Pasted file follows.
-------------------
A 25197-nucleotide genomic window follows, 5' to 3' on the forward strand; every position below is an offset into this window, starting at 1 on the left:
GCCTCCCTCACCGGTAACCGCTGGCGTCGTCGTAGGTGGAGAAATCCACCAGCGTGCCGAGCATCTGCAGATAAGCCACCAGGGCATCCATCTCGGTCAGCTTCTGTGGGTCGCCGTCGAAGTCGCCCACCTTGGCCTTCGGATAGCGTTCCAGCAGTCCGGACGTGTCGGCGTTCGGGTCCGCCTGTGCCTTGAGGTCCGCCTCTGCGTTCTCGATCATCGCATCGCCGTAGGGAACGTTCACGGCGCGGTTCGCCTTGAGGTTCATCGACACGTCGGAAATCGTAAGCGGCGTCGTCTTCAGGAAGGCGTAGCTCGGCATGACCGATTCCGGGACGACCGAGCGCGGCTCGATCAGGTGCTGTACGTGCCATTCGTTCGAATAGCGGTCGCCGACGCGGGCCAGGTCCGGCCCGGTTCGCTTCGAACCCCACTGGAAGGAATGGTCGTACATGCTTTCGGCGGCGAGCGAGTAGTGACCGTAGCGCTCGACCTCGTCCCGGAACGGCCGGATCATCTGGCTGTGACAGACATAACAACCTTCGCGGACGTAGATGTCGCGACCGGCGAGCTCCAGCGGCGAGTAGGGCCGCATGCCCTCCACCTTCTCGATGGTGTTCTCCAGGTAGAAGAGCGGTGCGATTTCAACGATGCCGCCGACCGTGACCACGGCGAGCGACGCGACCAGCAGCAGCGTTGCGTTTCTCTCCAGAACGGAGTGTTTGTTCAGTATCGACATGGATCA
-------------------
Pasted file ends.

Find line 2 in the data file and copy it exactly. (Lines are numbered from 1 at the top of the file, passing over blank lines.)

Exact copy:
GCCTCCCTCACCGGTAACCGCTGGCGTCGTCGTAGGTGGAGAAATCCACCAGCGTGCCGAGCATCTGCAGATAAGCCACCAGGGCATCCATCTCGGTCAGCTTCTGTGGGTCGCCGTCGAAGTCGCCCACCTTGGCCTTCGGATAGCGTTCCAGCAGTCCGGACGTGTCGGCGTTCGGGTCCGCCTGTGCCTTGAGGTCCGCCTCTGCGTTCTCGATCATCGCATCGCCGTAGGGAACGTTCACGGCGCGGTTCGCCTTGAGGTTCATCGACACGTCGGAAATCGTAAGCGGCGTCGTCTTCAGGAAGGCGTAGCTCGGCATGACCGATTCCGGGACGACCGAGCGCGGCTCGATCAGGTGCTGTACGTGCCATTCGTTCGAATAGCGGTCGCCGACGCGGGCCAGGTCCGGCCCGGTTCGCTTCGAACCCCACTGGAAGGAATGGTCGTACATGCTTTCGGCGGCGAGCGAGTAGTGACCGTAGCGCTCGACCTCGTCCCGGAACGGCCGGATCATCTGGCTGTGACAGACATAACAACCTTCGCGGACGTAGATGTCGCGACCGGCGAGCTCCAGCGGCGAGTAGGGCCGCATGCCCTCCACCTTCTCGATGGTGTTCTCCAGGTAGAAGAGCGGTGCGATTTCAACGATGCCGCCGACCGTGACCACGGCGAGCGACGCGACCAGCAGCAGCGTTGCGTTTCTCTCCAGAACGGAGTGTTTGTTCAGTATCGACATGGATCA